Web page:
Is Hillary the One?

Now that Hillary Clinton’s chances of being the Democratic nominee are all but over, many in the party are saying she should occupy the second spot on the ticket. But come November, that electoral math may not add up.

If Sen. Hillary Clinton was once the presumptive nominee of the Democrats, she is increasingly becoming the presumptive "vice-nominee." She has indeed benefited from so much presumption. Early in the primary Clinton gained momentum from a moderated, American version of the old Mexican dedaso (a play on the Spanish word for finger) by which the president's successor used to be chosen. Clinton therefore began the primary a lap ahead of her opponents, but voting (even including West Virginia) has now countered any potential anointment.

But if Clinton is to be denied the presidency, then she should be tapped as Sen. Barack Obama's running mate, according to a rising number of lawmakers, columnists and even, as recent polls demonstrate, a majority of Democrats. The merger of Obama and Clinton would, as the reasoning goes, combine the demographics that each candidate has been able to attract. But that political arithmetic may not add up. Taking on Clinton may be a flawed strategy for Obama-should he become the nominee-both pragmatically and in principle.

The significance of Obama's race in a general election has been debated both explicitly and implicitly. Some observers have suggested that Obama needs Clinton to win white votes. But presumably, a large number of voters in a general election who are disinclined to support Obama because he is black are more likely to also discriminate against a female running mate. That need not be a reason to exclude a capable woman, but it challenges the notion that Clinton should be looked upon with virtual exclusivity to overcome the issue of race for the Democrats. And for those voters who may have been inclined to support Clinton in the primaries due to race, a decision by Obama to include Clinton on the ticket may not be an overriding factor if she were to be a mere second in command.

Clinton's support does not, of course, depend on committed or casual racists. Clinton gained support from and appeared to target socially conservative Democrats that are looking to the party to bring economic progress. The Iraq War (or Clinton's vote to authorize it) may not be a top concern to them. Indeed, to that demographic, Clinton's more hawkish posture on foreign policy may be more appealing than Obama's stated intention to prioritize diplomacy. But again, it is unclear that Clinton could deliver that constituency as a vice presidential candidate. And Clinton is hardly the only candidate that would appeal to that demographic.

Obama could pick an equally attractive candidate with a less storied political past. A candidate with a military background could be especially helpful to Obama in a general election. For example, Virginia Sen. Jim Webb, a Vietnam veteran and former Secretary of the Navy appointed by President Reagan, could give Obama a sizeable boost. And while the Obama camp has been sparing in its criticism of post-presidency impropriety by the Clintons-such as Bill Clinton's potential conflict of interest in praising Kazakhstan's autocratic ruler-the McCain campaign will not be so restrained.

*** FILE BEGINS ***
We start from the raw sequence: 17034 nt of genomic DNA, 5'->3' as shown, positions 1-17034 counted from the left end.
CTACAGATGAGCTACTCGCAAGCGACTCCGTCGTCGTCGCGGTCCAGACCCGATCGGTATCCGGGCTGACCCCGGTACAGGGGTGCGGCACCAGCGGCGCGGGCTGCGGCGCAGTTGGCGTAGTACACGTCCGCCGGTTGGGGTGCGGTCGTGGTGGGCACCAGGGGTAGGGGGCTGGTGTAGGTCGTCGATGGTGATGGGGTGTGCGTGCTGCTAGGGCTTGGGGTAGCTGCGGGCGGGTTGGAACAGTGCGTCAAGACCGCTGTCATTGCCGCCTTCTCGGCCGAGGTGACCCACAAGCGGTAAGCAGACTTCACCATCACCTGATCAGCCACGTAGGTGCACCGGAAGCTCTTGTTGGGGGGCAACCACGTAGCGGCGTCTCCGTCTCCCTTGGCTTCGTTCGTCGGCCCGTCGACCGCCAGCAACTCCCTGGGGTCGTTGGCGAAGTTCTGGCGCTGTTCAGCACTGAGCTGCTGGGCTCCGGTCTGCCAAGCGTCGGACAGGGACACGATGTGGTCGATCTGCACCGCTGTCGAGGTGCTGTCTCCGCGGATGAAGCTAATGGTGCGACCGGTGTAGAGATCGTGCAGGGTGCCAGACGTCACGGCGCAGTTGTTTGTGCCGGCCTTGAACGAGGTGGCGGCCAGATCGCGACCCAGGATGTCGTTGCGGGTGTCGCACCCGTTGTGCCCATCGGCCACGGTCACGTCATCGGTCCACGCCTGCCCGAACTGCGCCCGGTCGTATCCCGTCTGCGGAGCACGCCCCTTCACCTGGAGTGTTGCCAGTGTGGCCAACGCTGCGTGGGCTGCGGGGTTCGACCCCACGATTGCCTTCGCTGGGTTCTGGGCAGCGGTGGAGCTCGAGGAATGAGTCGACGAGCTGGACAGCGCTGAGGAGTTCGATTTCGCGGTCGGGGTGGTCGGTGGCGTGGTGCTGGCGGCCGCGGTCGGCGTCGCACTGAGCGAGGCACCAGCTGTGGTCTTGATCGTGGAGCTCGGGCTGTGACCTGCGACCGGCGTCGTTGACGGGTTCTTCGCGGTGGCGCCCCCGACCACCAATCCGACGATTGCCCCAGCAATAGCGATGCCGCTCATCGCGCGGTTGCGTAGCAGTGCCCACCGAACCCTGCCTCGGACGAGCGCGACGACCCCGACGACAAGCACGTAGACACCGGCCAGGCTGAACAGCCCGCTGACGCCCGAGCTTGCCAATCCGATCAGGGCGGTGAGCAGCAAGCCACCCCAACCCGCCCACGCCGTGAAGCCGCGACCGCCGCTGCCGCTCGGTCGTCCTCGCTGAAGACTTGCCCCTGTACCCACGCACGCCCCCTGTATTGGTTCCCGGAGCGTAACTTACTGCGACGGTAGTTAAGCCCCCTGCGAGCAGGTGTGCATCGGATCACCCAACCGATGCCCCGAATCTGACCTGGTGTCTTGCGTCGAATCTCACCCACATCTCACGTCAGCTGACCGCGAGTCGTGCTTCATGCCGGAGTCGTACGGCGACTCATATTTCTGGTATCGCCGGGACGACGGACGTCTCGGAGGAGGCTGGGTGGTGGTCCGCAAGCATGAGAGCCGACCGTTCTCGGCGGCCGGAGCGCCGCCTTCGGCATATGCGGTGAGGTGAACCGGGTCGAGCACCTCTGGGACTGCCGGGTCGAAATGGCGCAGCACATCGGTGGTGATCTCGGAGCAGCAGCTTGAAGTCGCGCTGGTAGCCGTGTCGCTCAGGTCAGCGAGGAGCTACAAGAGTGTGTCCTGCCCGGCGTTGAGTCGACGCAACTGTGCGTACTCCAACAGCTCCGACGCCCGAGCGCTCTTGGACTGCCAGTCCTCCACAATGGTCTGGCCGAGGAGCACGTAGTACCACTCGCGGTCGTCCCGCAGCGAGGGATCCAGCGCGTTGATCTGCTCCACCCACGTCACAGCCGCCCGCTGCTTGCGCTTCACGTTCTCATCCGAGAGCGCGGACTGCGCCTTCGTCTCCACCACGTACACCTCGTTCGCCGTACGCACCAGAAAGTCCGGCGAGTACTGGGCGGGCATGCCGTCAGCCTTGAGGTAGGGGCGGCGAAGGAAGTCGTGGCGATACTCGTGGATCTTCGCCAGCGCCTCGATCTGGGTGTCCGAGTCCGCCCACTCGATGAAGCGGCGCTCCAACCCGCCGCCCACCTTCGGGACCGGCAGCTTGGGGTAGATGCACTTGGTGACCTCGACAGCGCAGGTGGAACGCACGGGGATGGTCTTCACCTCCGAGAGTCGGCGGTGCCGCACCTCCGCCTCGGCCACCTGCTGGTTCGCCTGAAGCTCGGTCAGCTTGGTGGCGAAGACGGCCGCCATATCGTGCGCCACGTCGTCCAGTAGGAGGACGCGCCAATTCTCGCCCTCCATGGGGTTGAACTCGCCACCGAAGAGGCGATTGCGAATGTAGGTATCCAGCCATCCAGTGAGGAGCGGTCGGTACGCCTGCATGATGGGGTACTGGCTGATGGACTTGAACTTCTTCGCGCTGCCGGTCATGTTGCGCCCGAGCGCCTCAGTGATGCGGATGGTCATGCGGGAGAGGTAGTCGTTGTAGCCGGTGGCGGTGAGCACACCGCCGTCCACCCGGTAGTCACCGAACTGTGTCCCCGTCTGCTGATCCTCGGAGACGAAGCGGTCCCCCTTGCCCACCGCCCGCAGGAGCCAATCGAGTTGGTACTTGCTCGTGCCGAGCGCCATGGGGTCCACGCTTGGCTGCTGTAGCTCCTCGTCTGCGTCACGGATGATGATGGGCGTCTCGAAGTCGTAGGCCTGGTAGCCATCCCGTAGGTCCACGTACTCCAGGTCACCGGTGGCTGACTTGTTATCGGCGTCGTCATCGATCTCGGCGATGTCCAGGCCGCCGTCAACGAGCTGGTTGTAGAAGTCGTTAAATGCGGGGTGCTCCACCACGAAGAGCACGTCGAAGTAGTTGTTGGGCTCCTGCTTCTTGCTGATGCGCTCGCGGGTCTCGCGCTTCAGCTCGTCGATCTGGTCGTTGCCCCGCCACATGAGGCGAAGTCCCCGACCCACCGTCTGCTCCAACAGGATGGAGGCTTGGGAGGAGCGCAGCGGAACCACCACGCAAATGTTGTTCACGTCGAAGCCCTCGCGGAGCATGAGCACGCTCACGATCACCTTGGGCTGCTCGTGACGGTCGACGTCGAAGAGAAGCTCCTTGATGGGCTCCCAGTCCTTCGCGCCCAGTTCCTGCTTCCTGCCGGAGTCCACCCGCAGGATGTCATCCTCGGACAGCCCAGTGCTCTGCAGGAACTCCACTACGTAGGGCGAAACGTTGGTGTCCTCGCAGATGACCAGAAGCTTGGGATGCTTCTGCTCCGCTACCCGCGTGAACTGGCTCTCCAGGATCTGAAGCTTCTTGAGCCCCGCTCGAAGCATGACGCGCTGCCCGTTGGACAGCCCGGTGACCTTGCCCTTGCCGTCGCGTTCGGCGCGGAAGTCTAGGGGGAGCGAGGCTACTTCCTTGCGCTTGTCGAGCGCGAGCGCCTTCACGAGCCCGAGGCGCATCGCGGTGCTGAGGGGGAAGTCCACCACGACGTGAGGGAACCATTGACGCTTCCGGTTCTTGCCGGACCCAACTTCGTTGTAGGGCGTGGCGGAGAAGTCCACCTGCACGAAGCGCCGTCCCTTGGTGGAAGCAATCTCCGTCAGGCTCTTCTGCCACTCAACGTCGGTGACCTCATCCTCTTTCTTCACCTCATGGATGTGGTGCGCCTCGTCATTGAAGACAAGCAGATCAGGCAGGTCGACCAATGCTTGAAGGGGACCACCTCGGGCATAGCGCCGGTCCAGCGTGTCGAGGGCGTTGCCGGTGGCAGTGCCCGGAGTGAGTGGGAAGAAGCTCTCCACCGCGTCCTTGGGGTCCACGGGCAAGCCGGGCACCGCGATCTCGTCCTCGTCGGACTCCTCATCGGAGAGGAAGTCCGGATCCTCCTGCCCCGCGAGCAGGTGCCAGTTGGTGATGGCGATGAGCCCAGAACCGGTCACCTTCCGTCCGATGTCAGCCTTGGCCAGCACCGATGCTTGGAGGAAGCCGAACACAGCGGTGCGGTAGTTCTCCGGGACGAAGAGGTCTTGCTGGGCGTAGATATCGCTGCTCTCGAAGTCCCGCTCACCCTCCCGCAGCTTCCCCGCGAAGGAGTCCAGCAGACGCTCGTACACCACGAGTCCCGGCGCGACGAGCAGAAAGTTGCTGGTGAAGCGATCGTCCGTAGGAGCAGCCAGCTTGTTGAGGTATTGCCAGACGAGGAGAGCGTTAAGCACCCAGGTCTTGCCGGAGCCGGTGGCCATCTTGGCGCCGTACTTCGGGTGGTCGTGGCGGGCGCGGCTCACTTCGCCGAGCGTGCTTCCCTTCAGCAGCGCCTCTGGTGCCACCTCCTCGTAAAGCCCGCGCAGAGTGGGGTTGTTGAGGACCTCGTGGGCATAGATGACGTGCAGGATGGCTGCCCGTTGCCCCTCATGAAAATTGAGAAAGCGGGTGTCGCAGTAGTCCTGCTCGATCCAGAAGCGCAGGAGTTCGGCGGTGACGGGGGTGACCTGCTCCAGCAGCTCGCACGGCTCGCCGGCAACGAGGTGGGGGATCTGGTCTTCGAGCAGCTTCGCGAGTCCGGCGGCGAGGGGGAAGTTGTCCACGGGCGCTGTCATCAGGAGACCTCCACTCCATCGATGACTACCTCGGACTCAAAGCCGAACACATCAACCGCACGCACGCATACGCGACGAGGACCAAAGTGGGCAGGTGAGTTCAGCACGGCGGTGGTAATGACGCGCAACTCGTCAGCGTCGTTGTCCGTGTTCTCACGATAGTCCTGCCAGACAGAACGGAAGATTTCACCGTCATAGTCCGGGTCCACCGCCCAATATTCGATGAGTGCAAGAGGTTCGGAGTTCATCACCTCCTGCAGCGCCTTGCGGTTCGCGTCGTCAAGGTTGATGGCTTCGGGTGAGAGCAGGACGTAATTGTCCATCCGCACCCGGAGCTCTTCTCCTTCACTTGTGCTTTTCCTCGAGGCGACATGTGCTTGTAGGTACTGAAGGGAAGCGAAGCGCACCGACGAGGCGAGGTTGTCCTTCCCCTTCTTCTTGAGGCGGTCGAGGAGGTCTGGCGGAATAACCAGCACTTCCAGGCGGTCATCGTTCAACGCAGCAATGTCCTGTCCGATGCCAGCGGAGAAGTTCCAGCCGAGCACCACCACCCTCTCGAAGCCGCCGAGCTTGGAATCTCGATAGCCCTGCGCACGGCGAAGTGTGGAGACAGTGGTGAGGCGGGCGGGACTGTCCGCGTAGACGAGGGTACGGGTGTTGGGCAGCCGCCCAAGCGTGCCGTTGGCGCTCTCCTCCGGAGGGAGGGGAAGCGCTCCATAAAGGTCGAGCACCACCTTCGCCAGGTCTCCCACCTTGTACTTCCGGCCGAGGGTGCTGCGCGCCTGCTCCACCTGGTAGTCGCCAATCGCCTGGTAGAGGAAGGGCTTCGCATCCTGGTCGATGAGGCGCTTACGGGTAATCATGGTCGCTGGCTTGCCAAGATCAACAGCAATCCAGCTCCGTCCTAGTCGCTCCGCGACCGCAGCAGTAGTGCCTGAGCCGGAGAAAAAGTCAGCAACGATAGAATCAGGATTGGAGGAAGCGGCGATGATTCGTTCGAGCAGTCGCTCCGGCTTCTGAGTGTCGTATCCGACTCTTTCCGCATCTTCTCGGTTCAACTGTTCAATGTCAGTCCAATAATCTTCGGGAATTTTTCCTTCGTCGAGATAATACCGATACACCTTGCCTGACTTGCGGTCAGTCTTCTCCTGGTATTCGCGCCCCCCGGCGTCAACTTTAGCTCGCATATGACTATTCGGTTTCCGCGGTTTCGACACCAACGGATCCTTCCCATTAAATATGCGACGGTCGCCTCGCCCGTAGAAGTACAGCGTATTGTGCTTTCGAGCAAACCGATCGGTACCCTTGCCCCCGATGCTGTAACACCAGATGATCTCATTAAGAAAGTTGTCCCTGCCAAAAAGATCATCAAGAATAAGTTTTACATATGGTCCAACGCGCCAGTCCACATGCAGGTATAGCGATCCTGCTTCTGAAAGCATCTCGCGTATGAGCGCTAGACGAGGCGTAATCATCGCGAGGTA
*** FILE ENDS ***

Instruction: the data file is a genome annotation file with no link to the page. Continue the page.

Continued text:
What's more, Clinton's campaign-not to mention John Kerry's 2000 run-demonstrates the difficulty in hitting the right balance on political pragmatism. An aversion to risk can stultify a candidate's message and make him or her appear uncommitted and lacking depth. Both Clinton and Kerry have been hurt by taking some conflicting positions on the Iraq War. An attempt by Obama to garner electability by pairing with Clinton could similarly backfire.

Then there is Clinton's other demographic stronghold-white female Democrats. In North Carolina, a state Clinton lost, white women voted for Clinton over Mr. Obama by a two-to-one margin. Still, while a large number of female Democrats voted for Clinton, they may not have voted against Obama. And while these and other Clinton supporters would surely prefer to see Obama include her on the ticket, Clinton's absence would not necessarily drive them away from Obama. Conversely, Obama's supporters-who are expecting their candidate to make a break from entrenched political practices-may demur if Clinton was brought along.

Nor is Obama obliged by principle to bring Clinton onto his team. In some respects, Clinton appears to have run her campaign with an all-or-nothing strategy. This aggressive approach may have driven the senator to deliver the colorful, much-discussed narrative of her 1996 visit to Kosovo-replete with gunfire and heroics-that she was subsequently forced to retract. Her campaign (via former President Bill Clinton) has detracted Obama beyond the bounds of what would commonly be considered civil, intra-party debate. In January, in light of Obama's strong support in South Carolina (where blacks made up 55 percent of the vote), for example, Clinton appeared to suggest Obama's appeal was limited to black voters, with support about as broad as that of Jesse Jackson. "Jesse Jackson won South Carolina twice, in '84 and '88," Clinton said, adding, "And he ran a good campaign. And Senator Obama's run a good campaign."

Given such a campaign strategy, it is difficult to see why it would be morally incumbent on Obama to pair with Clinton. Indeed, Clinton's electioneering has been extreme enough that pointing to Obama's moral compulsion to include Clinton verges on the disingenuous. It appears to be geared toward appeasing party insiders rather than the rank-and-file. In addition, if the party is to honor the will of the people in selecting the nominee, it must also honor the will of the nominee in regards to a running mate.